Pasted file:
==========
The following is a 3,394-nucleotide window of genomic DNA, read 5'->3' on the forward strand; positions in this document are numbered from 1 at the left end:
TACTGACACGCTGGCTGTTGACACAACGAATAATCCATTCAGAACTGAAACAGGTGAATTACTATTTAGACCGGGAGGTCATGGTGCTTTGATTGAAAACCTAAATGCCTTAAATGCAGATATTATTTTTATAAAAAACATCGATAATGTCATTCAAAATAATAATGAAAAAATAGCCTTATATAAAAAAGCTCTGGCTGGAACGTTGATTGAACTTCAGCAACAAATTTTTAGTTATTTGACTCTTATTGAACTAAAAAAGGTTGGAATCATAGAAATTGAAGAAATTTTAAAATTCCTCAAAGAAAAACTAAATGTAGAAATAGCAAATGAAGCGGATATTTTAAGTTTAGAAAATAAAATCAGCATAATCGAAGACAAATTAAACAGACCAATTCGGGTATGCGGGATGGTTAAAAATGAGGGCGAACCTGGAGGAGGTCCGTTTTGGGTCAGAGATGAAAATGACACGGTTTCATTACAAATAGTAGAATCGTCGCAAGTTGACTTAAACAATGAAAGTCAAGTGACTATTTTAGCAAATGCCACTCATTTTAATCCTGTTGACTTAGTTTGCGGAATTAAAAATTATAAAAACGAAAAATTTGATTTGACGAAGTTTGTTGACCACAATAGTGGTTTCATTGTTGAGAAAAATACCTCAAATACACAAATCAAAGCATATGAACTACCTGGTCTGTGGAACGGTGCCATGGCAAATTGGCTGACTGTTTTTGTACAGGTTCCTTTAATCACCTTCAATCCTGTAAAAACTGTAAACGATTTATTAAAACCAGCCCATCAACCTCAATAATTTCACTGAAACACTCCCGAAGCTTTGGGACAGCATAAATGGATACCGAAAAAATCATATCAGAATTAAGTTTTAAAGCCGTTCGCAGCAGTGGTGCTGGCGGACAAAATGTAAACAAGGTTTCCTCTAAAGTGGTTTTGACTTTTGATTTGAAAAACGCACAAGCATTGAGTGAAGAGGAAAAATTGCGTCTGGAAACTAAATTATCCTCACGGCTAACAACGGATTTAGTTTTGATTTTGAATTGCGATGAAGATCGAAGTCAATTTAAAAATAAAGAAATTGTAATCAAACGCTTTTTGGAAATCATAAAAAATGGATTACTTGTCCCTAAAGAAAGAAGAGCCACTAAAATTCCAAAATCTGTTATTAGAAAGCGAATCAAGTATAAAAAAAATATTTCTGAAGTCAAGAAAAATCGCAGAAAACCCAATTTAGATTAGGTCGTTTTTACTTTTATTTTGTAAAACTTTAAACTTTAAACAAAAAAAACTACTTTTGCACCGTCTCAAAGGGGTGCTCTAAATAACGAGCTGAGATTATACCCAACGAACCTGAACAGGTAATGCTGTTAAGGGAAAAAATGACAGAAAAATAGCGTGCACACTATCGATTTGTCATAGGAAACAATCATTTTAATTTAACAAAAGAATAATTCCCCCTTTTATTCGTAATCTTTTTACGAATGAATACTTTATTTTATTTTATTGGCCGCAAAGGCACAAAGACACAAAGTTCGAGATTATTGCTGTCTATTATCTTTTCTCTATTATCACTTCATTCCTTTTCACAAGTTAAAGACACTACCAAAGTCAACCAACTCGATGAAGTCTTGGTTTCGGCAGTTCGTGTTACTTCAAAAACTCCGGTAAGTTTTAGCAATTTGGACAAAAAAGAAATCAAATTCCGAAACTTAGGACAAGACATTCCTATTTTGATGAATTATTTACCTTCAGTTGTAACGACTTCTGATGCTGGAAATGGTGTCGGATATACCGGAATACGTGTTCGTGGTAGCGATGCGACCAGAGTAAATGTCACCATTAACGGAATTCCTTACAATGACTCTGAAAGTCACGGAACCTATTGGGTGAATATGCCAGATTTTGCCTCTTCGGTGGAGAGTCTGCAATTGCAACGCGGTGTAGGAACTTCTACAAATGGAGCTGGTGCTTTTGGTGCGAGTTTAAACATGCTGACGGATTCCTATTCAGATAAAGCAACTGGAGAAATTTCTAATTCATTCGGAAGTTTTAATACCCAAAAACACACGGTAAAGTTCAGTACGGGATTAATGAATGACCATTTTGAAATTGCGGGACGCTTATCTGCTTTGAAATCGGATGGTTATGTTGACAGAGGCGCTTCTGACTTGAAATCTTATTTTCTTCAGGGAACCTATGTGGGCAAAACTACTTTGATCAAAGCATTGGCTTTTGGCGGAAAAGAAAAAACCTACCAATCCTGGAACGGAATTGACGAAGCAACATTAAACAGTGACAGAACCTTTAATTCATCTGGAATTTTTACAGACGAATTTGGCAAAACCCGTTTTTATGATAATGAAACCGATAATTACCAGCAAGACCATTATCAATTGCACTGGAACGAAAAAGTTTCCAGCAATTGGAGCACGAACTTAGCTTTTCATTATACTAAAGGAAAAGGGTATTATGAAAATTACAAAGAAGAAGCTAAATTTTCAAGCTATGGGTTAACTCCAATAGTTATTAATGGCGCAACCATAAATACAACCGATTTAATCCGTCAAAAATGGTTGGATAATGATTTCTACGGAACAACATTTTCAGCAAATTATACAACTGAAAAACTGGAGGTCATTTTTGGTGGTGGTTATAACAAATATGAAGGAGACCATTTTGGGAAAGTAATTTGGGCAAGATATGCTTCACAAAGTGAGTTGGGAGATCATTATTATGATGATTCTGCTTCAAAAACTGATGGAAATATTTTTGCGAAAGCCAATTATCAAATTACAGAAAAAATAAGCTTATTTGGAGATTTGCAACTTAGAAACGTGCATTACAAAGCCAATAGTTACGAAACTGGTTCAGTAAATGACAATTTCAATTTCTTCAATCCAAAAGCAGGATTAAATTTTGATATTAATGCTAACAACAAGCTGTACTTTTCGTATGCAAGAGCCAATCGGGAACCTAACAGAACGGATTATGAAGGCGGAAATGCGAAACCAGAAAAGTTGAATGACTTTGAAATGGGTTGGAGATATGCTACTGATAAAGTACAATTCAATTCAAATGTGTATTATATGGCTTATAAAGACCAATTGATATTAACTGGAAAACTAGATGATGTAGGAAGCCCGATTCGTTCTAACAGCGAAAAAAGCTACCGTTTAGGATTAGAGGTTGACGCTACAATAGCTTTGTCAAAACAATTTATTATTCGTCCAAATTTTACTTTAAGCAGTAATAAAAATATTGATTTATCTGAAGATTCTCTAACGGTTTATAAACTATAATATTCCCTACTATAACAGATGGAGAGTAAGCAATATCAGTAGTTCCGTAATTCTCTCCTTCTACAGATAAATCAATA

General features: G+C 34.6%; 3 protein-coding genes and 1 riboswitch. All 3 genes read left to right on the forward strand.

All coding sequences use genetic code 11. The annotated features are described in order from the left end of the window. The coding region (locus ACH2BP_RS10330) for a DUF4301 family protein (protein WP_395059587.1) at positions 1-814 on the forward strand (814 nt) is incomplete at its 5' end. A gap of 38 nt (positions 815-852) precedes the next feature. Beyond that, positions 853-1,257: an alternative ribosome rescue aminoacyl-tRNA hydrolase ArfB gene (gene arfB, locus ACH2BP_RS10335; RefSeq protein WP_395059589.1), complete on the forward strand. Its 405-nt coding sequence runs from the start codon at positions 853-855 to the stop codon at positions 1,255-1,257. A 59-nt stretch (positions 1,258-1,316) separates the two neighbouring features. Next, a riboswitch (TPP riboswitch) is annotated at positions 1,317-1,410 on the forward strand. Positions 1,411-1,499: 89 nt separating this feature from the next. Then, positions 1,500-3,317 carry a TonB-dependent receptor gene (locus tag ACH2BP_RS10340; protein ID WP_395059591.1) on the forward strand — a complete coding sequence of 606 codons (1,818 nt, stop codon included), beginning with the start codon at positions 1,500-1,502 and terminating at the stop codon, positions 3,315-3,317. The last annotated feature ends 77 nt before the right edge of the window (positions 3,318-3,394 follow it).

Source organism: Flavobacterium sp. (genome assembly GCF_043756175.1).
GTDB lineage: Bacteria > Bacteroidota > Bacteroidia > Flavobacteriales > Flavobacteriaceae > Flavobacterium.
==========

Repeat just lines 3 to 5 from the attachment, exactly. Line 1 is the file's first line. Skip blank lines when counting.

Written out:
General features: G+C 34.6%; 3 protein-coding genes and 1 riboswitch. All 3 genes read left to right on the forward strand.

All coding sequences use genetic code 11. The annotated features are described in order from the left end of the window. The coding region (locus ACH2BP_RS10330) for a DUF4301 family protein (protein WP_395059587.1) at positions 1-814 on the forward strand (814 nt) is incomplete at its 5' end. A gap of 38 nt (positions 815-852) precedes the next feature. Beyond that, positions 853-1,257: an alternative ribosome rescue aminoacyl-tRNA hydrolase ArfB gene (gene arfB, locus ACH2BP_RS10335; RefSeq protein WP_395059589.1), complete on the forward strand. Its 405-nt coding sequence runs from the start codon at positions 853-855 to the stop codon at positions 1,255-1,257. A 59-nt stretch (positions 1,258-1,316) separates the two neighbouring features. Next, a riboswitch (TPP riboswitch) is annotated at positions 1,317-1,410 on the forward strand. Positions 1,411-1,499: 89 nt separating this feature from the next. Then, positions 1,500-3,317 carry a TonB-dependent receptor gene (locus tag ACH2BP_RS10340; protein ID WP_395059591.1) on the forward strand — a complete coding sequence of 606 codons (1,818 nt, stop codon included), beginning with the start codon at positions 1,500-1,502 and terminating at the stop codon, positions 3,315-3,317. The last annotated feature ends 77 nt before the right edge of the window (positions 3,318-3,394 follow it).

Source organism: Flavobacterium sp. (genome assembly GCF_043756175.1).